The bible says in 1 Timothy 2:9: “Likewise also that women should adorn themselves in respectable apparel, with modesty and self-control, not with braided hair and gold or pearls or costly attire.”

With many scriptures that highlight how a woman should remain modest, non-sexual, and chaste until married – this translates to the dress code within the Mennonite denomination.

There are less moral-driven codes for the male-side of attire.

For male Mennonites they are simply instructed to keep their wardrobe basic, easy, and not too time-consuming. There is less of a focus on remaining modest, as there is a focus on remaining focused on work and worship. A man’s wardrobe is only intended to be non-distracting and effortless to put on (this allows more time for farming, providing, praying, and being with family).

The Mennonite dress code includes:

For Mennonite WomenFor Mennonite Males
No male clothing / No pantsBlack pants with suspenders
Long dresses or skirts to the floor (apron)White shirt
No jewelry, tattoos, or adornmentsBeard; no mustache
Bonnet (white if married; black if unmarried)Black or straw hat
Simple shoesBlack shoes

The overall dress code is to keep matters:

  • Simple
  • Uniform
  • Non-hierarchical or status-aware
  • Plain (as self-proclaimed ‘plain people’)

Related Scripture(s):

  • “A woman shall not wear a man’s garment, nor shall a man put on a woman’s cloak, for whoever does these things is an abomination to the Lord your God.” – Deuteronomy 22:5.
·         “No temptation has overtaken you that is not common to man. God is faithful, and he will not let you be tempted beyond your ability, but with the temptation he will also provide the way of escape, that you may be able to endure it.” – 1 Corinthians 10:13.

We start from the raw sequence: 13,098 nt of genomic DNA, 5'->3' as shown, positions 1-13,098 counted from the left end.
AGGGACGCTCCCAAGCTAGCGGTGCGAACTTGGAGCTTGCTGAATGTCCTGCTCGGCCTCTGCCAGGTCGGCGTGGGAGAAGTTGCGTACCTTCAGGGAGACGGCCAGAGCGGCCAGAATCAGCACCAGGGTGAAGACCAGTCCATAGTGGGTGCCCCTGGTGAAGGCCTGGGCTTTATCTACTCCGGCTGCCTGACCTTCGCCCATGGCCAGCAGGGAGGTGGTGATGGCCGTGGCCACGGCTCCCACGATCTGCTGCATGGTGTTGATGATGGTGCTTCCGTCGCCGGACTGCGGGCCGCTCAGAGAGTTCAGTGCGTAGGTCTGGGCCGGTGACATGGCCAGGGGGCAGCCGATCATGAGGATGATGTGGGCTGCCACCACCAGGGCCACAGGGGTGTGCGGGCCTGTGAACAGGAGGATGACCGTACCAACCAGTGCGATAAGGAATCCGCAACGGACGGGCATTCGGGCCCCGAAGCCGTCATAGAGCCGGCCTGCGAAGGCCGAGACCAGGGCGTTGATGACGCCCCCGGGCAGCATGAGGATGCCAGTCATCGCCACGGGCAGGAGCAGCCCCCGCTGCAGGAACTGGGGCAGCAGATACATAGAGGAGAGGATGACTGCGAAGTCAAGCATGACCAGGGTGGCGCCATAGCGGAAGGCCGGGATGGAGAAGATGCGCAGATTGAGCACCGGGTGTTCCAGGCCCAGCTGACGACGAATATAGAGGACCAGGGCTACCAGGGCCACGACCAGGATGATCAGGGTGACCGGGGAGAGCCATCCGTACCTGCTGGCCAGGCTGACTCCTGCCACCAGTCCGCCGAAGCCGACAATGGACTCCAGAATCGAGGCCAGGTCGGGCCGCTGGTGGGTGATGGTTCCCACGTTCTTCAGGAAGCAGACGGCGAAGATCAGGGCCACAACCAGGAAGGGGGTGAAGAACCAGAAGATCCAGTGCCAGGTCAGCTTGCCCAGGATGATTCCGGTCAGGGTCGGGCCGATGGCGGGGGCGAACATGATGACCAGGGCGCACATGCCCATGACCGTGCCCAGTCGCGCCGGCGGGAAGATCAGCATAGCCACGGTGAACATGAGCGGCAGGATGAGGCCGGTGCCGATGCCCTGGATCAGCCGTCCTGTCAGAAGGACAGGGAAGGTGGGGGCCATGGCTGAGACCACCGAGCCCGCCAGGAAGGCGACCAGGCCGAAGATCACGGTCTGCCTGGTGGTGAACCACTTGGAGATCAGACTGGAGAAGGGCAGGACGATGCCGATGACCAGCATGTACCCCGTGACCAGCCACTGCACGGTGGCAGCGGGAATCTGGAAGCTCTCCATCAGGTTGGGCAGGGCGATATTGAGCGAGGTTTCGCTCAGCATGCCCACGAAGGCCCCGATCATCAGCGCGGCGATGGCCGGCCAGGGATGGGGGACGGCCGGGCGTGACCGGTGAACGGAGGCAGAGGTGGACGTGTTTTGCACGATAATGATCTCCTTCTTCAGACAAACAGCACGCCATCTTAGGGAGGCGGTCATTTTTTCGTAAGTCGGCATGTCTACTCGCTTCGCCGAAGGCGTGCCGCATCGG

Related Video(s):

#5 How to Become a Mennonite?

The Mennonite Church is oftentimes the easiest branch of conservative Anabaptism to join. If you are interested in converting to the faith of Mennonites, it will be a shorter process than that of joining a similar Anabaptist group, the Amish.

Nonetheless, there are always exceptions to this, and it will significantly depend on the conservative or progressive nature of that conference or community.

Firstly, it is necessary to address those that will not be permitted to become a Mennonite:

  • Those who are divorced
  • Those who have remarried
  • Those that cannot adapt to the lifestyle and legalism of Mennonites

Besides this, most converts will be welcomed if they can abide by Mennonite guidelines.

The steps to becoming a Mennonite are:

  1. Find the congregation or community that you would like to join.
  2. Make an appointment with the church leader or pastor of that Church.
  3. Ask what it takes to become a part of the conference. Be direct in your intentions and let them know that your heart is with God. If one is able to accept the dress code and strict culture of the religion, the pastor may allow you to visit meetings before being fully-accepted into the Church.
  4. If you are certain of your decision after observing multiple meetings, you will take the steps to formally be accepted and live as a member of their rural community.
  5. Lastly, you will become baptized and officiated as a full-fledged Mennonite, able to then move into the community.

Each community has its own rules, so you will have to go through the clergy-system of that designated community. If they have specific traditions that you may not be aware of, try to determine if they align with your approach to Christianity.

Ultimately, if someone wants to be apart of the Mennonite society, they will likely not be rejected. One will only be rejected or excommunicated if they fail to uphold the Mennonite standards for worship.

Do note – You may also have to learn the language of that community (if they speak Pennsylvania Dutch, German, Spanish, or any other popular Mennonite language).

Here are the Membership Guidelines from MennoniteUSA.org.